Sunday, 23 August 2015
Of course I don't go to church, organised religion seems so wrong to me, so instead we went in search of Eden and found it at Hunte's Garden. After a journey of twists and turns, monkeys and mongooses, we arrived to find Anthony waiting for us. Strange, because he didn't know we were coming but had heard us approaching.
High in the hills in the centre of Barbados, Anthony Hunte has made a garden, as eccentric as my tiny backyard, but on a literally earth shattering scale. Back in the nineties he bought a big hole where a cave had collapsed for about £1,500. Over two years he put in plants, steps and seating that has transformed the place into a personal Eden.
Once in the garden he told us to wander at will and proceeded to water everything in sight, including us. It was so special walking through the tropical rain-forest full of plants that can only grow indoors at home, and many others that you could only find in a botanical garden hothouse in England.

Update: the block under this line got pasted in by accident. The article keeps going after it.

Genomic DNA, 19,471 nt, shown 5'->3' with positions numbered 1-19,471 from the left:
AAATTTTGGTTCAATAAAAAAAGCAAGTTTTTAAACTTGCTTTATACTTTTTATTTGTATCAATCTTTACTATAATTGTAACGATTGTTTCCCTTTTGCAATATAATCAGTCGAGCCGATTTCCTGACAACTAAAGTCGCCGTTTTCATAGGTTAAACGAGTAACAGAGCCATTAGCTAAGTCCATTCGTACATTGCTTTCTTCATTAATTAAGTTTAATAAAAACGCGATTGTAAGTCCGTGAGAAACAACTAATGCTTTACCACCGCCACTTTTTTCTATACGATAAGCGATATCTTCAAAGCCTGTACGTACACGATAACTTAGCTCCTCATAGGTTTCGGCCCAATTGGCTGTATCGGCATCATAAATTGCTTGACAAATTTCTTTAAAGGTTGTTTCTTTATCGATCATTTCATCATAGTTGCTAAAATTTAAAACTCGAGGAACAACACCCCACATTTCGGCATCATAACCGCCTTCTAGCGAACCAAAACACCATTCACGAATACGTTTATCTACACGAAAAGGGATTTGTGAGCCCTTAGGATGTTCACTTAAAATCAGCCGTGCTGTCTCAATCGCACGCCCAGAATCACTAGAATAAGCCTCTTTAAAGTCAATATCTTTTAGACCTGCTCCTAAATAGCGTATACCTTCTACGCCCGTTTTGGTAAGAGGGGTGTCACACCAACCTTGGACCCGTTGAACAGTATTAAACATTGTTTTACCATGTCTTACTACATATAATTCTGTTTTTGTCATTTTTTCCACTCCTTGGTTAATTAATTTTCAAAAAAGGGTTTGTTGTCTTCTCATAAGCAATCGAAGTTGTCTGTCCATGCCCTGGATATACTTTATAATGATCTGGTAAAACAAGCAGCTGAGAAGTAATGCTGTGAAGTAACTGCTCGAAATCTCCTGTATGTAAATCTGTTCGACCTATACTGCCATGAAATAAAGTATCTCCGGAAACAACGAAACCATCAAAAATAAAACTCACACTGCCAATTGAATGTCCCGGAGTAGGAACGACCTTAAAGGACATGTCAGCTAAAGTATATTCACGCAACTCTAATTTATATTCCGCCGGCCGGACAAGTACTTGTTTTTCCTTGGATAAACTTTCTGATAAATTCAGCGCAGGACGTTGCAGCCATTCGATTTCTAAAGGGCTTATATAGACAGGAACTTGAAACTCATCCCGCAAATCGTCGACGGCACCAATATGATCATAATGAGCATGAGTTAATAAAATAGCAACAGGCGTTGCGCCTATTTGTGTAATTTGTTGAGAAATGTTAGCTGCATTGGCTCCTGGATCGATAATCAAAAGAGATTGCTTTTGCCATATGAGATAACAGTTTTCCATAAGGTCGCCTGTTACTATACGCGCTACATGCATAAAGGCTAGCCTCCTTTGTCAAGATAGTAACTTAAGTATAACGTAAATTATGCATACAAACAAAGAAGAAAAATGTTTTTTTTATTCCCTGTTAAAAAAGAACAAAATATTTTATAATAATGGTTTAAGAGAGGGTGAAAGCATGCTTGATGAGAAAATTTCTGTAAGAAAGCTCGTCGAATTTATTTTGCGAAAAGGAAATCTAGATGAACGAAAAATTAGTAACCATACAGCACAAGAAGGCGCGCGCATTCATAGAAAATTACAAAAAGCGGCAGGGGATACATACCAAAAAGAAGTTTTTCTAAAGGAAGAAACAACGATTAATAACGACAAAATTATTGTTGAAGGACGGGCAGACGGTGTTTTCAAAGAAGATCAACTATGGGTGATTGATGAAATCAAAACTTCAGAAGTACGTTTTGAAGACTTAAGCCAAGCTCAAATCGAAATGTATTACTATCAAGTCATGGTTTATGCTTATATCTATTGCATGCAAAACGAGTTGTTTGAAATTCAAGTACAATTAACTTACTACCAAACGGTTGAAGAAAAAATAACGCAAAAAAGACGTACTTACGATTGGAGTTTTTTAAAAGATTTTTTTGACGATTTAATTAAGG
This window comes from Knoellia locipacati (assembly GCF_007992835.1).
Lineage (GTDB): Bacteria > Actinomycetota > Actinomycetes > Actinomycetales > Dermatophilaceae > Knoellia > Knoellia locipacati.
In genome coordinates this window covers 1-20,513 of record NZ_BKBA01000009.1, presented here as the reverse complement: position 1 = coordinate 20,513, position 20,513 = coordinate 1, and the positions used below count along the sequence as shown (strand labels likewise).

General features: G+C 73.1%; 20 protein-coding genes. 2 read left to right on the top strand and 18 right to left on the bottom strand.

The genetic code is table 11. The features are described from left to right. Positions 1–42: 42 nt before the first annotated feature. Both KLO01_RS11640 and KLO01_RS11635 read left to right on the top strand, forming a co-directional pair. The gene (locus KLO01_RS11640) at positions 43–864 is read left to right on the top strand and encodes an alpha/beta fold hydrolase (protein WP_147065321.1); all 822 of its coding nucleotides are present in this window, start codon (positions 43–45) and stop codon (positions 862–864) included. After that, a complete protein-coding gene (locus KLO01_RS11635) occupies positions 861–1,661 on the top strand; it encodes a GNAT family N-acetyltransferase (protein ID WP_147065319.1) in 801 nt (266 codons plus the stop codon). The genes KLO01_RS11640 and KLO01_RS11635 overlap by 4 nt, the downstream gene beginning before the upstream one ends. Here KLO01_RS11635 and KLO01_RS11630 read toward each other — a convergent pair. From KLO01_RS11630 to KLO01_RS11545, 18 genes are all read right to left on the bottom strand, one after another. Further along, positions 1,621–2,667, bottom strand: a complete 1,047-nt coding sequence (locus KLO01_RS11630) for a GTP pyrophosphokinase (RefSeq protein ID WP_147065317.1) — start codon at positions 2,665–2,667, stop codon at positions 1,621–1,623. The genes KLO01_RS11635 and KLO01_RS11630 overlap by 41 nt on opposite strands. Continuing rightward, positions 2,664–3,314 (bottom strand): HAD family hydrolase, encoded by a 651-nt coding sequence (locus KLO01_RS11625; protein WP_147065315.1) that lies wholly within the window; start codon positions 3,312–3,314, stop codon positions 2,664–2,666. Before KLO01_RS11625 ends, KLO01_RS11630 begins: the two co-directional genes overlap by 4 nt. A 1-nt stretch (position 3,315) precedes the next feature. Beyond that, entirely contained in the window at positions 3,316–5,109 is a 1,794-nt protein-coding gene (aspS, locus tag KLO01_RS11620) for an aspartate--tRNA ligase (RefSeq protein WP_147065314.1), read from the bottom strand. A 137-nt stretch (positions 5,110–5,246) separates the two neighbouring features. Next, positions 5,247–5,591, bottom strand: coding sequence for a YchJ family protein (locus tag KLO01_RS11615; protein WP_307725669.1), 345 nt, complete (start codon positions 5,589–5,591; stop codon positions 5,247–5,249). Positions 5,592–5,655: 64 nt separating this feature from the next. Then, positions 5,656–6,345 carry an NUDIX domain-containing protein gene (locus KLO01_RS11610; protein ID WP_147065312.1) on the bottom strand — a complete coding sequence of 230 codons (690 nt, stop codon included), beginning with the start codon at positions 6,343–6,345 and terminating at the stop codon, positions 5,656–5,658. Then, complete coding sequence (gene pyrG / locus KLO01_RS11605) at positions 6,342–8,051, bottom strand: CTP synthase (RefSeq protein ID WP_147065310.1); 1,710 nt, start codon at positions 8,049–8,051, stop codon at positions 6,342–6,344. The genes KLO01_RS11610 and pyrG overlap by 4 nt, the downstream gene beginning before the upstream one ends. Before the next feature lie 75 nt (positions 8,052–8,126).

The hummingbirds shot between the pineapple plants, and huge butterflies chased each other through the trees. Every now and then you would find a place of magical solitude to sit and listen to the classical music that Anthony insists on playing and stare at a Buddha or an incongruous gnome. This man is making a living - and a good one - from just doing the thing he loves. How very lucky he is. His family have lived on the island since the 1700s, he is old school colonial with the manners to match, and as I sat chatting to him over a glass of rum in the converted stables, overlooking his garden, where he lives you could see his pride. He even persuaded us to give a lift back to Holetown to a newly married Greek couple, to save them having to wait over an hour for the bus.
What an incredible few hours. If you ever get this way, be sure to visit. It's well worth the thirty dollar Barbados entrance fee.